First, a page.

Five lessons I learned from Seth Godin’s book, The Practice
How to be a professional Creative
This book changed my perspective on my career in the Creative Industry. When I first started reading Seth Godin’s book, The Practice, I’d just begun writing the first draft of my book and was already struggling with self-doubt, fretting that no one would want to read my book. For me, The Practice is a set of guiding principles for how to be a professional Creative as a long-term career. Here are my top five lessons from the book.
1. Creative professionals create for an audience
This book is all about the importance of shipping your work and delivering it to an audience. It’s a generous act to ship your work, so be generous with your work and don’t be worried about running out of ideas because there are plenty more fish in the sea. Sources of inspiration are abundant, and you have the skill as a professional Creative to bring those ideas to life and release them out into the world.
2. Creativity is a skill that can be learned and honed
You are a Creative if you’re willing to do the work to transform your natural ability into your profession. When your art is your career, you need to develop creativity and other skills for career progression, so invest your time and resources into continuous improvement. Seth Godin shares these three strategies for a Creative job:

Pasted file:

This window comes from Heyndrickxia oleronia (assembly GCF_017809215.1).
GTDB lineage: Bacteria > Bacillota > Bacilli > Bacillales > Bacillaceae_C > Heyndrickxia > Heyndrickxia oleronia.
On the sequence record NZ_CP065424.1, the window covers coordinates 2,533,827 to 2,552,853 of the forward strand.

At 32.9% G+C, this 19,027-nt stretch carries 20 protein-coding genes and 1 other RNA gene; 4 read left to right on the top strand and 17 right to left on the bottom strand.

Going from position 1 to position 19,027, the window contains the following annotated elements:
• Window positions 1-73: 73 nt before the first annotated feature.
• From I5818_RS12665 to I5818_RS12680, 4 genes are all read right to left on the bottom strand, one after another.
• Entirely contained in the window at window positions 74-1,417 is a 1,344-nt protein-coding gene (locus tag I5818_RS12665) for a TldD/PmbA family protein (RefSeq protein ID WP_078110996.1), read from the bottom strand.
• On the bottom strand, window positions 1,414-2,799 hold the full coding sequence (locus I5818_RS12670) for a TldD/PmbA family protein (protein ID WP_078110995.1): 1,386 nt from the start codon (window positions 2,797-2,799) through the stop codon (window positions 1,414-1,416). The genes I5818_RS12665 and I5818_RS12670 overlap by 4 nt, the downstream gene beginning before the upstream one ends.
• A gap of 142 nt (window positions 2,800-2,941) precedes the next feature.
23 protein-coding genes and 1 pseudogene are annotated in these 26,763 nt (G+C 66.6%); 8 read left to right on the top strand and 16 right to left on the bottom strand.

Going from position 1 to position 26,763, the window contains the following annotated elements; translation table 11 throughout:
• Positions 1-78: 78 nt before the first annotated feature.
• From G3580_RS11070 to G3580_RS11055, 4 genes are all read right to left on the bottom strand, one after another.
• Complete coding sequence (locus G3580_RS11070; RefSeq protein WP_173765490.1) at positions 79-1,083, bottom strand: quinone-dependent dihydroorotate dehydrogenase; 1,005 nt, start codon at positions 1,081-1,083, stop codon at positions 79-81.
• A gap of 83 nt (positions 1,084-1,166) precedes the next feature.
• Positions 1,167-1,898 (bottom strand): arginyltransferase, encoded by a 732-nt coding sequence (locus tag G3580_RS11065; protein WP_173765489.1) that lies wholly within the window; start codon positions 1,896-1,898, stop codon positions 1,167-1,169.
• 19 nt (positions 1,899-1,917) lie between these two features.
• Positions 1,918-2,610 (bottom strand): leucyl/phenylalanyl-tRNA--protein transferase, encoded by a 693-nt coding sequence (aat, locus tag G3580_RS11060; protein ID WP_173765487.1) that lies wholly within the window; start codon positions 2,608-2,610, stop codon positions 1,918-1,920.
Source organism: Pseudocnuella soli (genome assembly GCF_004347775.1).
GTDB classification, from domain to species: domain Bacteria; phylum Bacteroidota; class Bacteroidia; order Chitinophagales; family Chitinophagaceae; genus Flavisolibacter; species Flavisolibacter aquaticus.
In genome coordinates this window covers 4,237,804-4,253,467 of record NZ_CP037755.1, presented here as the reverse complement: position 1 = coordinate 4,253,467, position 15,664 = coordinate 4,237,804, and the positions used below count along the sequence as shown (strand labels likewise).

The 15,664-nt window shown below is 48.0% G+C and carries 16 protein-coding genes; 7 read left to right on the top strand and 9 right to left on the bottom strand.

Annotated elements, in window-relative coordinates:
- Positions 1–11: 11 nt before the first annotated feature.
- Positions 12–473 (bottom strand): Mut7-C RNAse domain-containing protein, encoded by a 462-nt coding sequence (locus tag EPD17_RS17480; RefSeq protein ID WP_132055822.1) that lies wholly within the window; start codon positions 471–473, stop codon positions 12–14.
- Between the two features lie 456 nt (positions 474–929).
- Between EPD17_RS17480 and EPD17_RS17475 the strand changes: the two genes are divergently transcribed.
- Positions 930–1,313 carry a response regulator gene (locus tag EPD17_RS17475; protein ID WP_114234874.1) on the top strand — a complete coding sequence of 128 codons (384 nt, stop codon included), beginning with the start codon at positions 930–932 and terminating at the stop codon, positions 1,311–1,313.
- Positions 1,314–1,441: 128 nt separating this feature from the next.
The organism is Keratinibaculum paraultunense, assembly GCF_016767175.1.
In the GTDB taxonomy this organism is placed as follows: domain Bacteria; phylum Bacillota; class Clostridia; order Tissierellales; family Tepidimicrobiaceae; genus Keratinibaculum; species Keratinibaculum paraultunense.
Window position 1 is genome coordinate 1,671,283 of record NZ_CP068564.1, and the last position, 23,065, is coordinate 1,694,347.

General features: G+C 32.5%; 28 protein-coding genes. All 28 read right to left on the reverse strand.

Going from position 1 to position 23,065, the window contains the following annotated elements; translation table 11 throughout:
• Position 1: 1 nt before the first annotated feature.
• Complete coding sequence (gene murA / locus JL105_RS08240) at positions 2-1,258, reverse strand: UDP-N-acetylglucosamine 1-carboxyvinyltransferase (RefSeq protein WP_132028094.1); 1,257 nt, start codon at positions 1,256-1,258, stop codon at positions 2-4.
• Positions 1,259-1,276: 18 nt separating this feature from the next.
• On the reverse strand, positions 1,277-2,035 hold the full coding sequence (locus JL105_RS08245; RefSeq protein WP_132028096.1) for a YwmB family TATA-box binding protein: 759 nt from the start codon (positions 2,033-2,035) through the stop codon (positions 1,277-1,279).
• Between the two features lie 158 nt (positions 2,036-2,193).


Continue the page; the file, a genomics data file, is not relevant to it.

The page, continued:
- Find an hour every day to develop your creativity
- Get paid for your work because it demonstrates your value and freedom to grow
- Get interesting clients that will help you grow because they expect creative excellence
3. Reaching creative greatness
You don’t need to be a genius, but you need commitment and strategy for building your career as a professional Creative. Find your cohort of people like you and identify your superpower, what you do best. Research, read, and brush up on your field to strive for creative greatness.
4. Forget your plan
When it comes to creativity, there is no road map. Instead, follow your own creative path and trust your creative process to take you where you need to go. Having a clear sense of purpose will drive your creative process and lead you to success, rather than focusing on outcomes.
5. Dealing with critique
Successful Creatives don’t get rejected less; they submit more. Obsessing over perfection causes creative block, whilst sharing your authentic work leaves room for feedback and then improvement. Embrace generous critique from fans who give detailed responses and ignore trolls who are people outside your target audience. They’re not worth your time.
Overall, it’s an important profession to ship your creative work to an audience who want and need your art. The ‘practice’ is challenging but can be mastered with commitment and strategy.